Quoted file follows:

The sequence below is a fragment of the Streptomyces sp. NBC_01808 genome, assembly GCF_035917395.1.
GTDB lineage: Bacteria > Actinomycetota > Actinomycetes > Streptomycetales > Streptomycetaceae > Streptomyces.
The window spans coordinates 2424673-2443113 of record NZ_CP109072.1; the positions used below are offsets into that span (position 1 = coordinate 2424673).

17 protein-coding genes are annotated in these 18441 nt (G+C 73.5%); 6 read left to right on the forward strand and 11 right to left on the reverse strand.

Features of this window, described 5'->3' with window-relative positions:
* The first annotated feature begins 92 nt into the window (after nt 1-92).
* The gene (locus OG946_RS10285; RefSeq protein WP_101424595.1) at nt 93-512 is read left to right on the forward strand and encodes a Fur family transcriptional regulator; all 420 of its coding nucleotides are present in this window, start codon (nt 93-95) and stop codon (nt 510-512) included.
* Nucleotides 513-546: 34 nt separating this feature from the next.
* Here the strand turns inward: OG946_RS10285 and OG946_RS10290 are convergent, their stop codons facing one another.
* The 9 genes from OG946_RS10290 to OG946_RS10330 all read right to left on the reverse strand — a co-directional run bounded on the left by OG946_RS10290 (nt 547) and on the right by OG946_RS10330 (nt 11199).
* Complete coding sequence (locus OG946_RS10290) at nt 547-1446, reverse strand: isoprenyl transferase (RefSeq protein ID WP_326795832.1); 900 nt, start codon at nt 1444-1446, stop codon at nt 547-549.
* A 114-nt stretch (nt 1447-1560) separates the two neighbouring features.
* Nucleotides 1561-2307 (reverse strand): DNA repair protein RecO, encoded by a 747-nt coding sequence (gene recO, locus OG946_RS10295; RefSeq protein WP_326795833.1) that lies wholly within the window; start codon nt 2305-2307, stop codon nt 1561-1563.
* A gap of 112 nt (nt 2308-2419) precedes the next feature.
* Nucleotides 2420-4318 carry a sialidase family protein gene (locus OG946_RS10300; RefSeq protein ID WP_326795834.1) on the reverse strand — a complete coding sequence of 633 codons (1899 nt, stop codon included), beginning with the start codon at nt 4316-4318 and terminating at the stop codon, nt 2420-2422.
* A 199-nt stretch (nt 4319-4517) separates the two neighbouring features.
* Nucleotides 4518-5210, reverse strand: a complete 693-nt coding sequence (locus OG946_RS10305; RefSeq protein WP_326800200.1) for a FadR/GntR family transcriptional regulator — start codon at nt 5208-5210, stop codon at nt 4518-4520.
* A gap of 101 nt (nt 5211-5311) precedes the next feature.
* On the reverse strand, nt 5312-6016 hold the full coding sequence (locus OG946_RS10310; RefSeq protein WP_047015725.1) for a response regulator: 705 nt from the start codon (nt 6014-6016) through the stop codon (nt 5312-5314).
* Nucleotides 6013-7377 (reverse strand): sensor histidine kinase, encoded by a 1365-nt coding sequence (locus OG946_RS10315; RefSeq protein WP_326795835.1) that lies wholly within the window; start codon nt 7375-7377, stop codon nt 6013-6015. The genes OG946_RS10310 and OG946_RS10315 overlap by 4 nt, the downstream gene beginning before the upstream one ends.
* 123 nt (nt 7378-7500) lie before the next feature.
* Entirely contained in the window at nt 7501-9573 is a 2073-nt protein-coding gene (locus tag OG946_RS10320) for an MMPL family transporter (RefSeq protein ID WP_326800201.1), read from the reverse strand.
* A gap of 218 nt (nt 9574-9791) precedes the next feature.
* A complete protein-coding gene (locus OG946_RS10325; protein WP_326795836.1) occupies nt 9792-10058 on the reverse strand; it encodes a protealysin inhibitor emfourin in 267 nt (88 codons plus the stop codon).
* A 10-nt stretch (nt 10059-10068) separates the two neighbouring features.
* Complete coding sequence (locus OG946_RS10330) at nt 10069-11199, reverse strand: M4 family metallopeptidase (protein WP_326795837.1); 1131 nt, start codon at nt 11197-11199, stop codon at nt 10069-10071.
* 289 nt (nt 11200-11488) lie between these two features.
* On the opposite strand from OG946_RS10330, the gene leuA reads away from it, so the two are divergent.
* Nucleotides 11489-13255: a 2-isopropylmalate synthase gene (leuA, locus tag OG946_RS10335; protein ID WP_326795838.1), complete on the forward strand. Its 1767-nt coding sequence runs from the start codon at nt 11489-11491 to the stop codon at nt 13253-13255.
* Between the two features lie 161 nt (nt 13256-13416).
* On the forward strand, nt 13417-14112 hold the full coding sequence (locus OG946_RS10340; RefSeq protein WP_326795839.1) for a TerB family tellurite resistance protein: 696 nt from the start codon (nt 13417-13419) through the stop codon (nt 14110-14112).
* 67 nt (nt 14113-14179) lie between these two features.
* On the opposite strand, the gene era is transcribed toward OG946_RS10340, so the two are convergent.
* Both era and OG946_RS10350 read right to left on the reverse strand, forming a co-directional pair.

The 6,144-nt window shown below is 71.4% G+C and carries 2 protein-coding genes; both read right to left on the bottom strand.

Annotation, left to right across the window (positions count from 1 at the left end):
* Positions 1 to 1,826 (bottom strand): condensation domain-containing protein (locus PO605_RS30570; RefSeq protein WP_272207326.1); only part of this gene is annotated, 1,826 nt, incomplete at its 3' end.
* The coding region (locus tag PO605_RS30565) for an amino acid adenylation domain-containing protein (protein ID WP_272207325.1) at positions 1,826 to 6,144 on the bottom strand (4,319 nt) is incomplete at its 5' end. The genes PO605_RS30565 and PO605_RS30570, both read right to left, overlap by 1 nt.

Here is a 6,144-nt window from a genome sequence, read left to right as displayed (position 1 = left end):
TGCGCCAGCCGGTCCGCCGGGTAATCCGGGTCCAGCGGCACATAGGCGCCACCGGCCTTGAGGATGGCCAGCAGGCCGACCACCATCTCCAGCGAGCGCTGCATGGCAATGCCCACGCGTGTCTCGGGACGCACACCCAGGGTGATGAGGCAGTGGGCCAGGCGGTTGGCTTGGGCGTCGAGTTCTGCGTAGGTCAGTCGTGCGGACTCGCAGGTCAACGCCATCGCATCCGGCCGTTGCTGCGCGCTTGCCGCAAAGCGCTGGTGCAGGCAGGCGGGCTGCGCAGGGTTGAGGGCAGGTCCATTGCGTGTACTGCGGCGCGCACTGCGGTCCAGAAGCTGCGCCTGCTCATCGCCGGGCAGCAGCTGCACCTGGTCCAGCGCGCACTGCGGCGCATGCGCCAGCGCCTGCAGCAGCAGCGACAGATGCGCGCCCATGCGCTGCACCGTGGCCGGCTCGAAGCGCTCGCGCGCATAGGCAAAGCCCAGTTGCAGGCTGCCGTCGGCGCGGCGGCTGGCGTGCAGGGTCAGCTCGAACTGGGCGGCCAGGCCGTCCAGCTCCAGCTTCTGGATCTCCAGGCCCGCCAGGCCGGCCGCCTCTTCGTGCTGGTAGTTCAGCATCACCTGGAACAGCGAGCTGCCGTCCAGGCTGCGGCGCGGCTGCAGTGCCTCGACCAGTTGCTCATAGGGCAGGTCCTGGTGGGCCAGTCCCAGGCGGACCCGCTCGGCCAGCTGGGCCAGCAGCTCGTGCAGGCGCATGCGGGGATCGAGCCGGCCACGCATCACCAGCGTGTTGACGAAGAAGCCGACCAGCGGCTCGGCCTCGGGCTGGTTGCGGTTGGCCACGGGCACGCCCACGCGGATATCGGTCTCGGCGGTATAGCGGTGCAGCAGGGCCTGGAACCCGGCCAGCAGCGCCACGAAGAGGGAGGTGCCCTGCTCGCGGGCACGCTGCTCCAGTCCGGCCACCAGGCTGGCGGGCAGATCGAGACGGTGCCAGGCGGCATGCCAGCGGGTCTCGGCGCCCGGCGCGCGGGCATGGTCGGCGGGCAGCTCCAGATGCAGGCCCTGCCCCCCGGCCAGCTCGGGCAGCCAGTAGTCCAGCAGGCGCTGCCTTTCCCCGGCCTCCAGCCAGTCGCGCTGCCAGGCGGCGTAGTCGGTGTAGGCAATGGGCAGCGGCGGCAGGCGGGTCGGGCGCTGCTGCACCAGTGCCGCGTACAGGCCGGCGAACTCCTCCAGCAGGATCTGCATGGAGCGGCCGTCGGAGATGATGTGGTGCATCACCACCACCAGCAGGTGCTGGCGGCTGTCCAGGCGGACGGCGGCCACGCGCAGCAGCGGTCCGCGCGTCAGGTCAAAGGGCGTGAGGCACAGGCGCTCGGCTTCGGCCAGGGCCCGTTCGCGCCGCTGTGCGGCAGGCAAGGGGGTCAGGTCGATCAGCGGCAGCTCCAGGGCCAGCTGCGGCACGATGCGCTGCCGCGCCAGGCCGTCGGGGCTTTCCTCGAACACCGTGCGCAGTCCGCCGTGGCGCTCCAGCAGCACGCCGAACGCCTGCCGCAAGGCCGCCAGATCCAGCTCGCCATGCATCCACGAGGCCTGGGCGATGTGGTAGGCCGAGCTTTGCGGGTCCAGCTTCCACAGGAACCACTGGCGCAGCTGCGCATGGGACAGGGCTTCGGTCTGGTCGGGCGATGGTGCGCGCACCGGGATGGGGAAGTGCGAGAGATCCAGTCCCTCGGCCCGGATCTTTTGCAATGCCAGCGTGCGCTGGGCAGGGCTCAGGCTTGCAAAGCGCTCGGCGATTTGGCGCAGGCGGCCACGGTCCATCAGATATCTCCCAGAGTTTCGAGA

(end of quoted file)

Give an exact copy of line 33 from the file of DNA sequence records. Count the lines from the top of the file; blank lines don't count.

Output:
* On the opposite strand, the gene era is transcribed toward OG946_RS10340, so the two are convergent.